UC Davis Air Quality Research Center Director Anthony Wexler on particle pollution and climate change
From Nation in USA Today
By Joshua Bote, News NOW Reporter
November 1, 2019
A new report by a nonprofit research group found air quality in the United States has worsened since 2016, even as officials in the Trump administration have claimed "the environment is getting cleaner."
The paper finds particulate pollution in the United States increased by 5.5 percent between 2016 and 2018, after declining by over 24 percent between 2009 and 2016. The report draws on data provided by the Environmental Protection Agency.
The report is authored by two Carnegie Mellon University researchers and was published in October by the National Bureau of Economic Research, an organization that describes itself as a "non-profit, non-partisan organization dedicated to conducting economic research."
The paper suggests three possible contributing factors to the worsening of air quality: more wildfires, more economic growth and less enforcement of federal regulations, such as the Clean Air Act.
An EPA spokesman rejected the report's findings, stating that air quality improved between 2016 and 2018. That echoes an agency report released in July, which touts declining emissions levels, including particulate levels.
However, the new report draws its conclusions based on measured ambient pollution levels — not on emissions reports — which are estimated in some cases, said co-author Nicholas Z. Muller, a professor of economics, engineering and public policy at Carnegie Mellon.
The ambient pollution measurements can be affected by local events such as wildfires. But Muller notes that both researchers and the EPA use this information to better measure how air pollution affects the population.
Particulates are microscopic "globs of solid or liquid in a very small droplet" suspended in the air, explained Anthony Wexler, the director of the Air Quality Research Center and professor of engineering at UC Davis. He is unaffiliated with the study.
The particulates identified in the study are especially bad for health, and can cause heart attacks and strokes, he told USA TODAY.
Co-author Karen B. Clay, a professor of economics and public policy at Carnegie Mellon, told USA TODAY it is possible to restore air quality to 2016 levels but cautioned that "without some effort it may become even worse."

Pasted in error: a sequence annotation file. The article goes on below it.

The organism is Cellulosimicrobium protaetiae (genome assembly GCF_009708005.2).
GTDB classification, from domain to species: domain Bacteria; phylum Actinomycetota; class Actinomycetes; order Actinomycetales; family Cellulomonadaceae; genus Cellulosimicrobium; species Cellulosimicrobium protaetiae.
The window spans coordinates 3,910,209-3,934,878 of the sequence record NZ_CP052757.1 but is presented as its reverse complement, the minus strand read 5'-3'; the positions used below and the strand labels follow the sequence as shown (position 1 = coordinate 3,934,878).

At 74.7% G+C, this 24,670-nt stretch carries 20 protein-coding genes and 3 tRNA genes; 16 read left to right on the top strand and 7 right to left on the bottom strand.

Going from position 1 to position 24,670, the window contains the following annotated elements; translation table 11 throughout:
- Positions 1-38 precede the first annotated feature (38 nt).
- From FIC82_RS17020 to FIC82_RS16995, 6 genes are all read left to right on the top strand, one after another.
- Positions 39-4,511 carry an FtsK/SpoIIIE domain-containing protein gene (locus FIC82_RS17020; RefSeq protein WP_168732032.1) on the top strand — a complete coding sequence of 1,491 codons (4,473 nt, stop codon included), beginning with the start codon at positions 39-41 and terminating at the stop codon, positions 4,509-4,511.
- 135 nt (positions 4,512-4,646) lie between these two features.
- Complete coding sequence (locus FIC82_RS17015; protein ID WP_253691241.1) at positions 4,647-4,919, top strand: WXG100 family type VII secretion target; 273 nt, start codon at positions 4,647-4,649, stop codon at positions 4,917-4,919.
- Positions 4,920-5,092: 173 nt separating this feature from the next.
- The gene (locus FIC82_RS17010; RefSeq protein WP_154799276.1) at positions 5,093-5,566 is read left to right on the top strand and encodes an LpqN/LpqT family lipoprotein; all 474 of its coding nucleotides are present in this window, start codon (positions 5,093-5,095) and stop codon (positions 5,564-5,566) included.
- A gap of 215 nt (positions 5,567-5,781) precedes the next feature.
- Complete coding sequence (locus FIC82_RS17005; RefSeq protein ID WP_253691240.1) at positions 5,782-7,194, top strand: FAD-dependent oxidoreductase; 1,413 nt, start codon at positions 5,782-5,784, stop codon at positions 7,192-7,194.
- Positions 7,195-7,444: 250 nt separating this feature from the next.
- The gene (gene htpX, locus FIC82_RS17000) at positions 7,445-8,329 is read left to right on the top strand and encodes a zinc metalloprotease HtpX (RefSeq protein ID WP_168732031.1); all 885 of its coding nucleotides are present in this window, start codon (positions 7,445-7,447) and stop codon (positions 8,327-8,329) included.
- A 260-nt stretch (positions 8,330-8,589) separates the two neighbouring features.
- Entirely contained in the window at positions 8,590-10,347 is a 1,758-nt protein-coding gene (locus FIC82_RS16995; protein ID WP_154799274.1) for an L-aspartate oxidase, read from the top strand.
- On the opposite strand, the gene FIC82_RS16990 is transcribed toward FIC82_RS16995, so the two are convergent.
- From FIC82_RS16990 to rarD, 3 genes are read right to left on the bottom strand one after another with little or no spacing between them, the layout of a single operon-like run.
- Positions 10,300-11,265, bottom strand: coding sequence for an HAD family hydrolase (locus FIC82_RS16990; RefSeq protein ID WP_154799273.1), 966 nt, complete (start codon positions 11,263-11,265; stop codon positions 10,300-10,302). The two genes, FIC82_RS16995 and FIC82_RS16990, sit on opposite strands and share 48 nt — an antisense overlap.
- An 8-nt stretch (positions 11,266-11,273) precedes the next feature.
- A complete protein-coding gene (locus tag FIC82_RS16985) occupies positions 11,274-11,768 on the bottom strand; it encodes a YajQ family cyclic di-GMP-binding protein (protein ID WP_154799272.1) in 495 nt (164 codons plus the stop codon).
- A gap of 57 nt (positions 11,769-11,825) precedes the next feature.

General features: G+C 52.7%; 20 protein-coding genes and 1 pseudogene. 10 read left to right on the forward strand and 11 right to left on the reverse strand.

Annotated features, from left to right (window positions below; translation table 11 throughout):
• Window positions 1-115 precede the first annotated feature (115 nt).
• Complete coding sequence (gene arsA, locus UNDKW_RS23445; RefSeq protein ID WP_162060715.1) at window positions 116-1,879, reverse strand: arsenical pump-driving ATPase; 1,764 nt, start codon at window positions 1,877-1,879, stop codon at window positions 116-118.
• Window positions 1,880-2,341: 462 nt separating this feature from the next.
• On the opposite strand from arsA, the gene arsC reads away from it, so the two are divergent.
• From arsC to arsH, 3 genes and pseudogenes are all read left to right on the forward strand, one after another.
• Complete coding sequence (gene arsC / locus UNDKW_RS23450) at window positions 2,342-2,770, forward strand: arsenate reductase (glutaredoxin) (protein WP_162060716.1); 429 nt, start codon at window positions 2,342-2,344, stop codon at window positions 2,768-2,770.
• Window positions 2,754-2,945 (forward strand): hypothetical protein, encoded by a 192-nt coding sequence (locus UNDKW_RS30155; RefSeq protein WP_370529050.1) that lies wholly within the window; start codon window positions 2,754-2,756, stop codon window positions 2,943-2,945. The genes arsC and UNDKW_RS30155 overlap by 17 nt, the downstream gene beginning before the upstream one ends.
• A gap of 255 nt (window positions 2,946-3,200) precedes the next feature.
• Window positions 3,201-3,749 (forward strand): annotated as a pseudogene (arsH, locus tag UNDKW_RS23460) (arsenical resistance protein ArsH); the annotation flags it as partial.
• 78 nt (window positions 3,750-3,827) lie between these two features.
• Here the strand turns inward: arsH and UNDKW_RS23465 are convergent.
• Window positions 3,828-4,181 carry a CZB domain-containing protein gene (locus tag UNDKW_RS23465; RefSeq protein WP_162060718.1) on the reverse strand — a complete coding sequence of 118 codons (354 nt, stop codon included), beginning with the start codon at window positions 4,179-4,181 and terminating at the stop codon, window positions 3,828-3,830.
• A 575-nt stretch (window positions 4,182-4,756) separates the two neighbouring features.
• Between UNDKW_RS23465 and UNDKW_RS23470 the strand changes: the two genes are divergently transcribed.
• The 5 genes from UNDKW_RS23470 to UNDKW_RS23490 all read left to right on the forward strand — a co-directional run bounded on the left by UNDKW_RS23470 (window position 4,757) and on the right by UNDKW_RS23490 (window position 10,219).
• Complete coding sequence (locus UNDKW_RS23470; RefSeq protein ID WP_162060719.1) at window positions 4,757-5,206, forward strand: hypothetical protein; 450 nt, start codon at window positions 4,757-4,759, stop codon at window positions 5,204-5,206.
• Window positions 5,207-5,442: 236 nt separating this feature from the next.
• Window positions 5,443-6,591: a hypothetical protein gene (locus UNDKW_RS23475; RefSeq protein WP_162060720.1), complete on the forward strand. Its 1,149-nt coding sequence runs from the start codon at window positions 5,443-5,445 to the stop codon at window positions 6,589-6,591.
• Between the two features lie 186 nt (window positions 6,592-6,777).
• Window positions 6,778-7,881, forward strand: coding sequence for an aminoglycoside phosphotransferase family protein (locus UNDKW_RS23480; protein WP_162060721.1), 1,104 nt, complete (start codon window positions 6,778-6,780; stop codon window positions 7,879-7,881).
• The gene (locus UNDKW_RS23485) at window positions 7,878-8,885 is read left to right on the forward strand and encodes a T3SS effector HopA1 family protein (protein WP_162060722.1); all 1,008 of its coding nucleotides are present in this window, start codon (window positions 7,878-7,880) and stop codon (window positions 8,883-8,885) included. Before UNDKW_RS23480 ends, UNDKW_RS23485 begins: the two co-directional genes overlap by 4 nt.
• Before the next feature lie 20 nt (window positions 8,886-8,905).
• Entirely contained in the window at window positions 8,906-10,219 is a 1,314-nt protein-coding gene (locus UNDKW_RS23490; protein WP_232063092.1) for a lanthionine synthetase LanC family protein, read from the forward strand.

Air quality standards were established in 1970 with amendments made to the Clean Air Act, passed two years prior. The laws were further amended under George H.W. Bush's presidency in 1990; since then, "various forms of particulate matter have decreased by about 40 percent" as of 2017, per corporate social responsibility organization Triple Pundit.
Particulate pollution levels vary by region: In the West and Midwest, the level of particulate pollution worsened by around 10 percent since 2016, while they remained steady in the South and Northeast, according to the report.
This paper corroborates a June report from the Associated Press, which, using data from the FDA, showed that there were 15 percent more days with unhealthy air in 2017 and 2018 than 2013 through 2016, on average.
The Trump administration has been critiqued repeatedly by environmental groups for weakening the Clean Air Act, which was passed in 1963. The administration also repealed the Clean Power Plan in 2017, an Obama-era policy.
Among the three factors cited, Clay said it is unclear which of them contributed the most to heightened levels of particulates in the air.
Economic growth refers to increased industrial production, as well as the transportation costs associated with it. Although Wexler said that this is ultimately beneficial, he argues that there are ways to manufacture without contributing to more air pollution.
Increased regulation and enforcement on air pollution and shifts to renewable energy from the energy and transportation industries could help improve air quality, Clay said.
Clay cautioned, however, that wildfires are "more difficult to address."
Wexler noted that climate change's impact on air quality through wildfires and other environmental disasters should not be understated.
"The fact that we're having these wildfires, that's climate change," he said. "We need to deal with this, because this is not the only environmental disaster caused by climate change. If we don't get a handle on this, we're going down a very, very difficult road in the future," he said.
Joshua Bote is a News NOW Reporter for the Nation team at USA Today. He covers trending topics in the United States.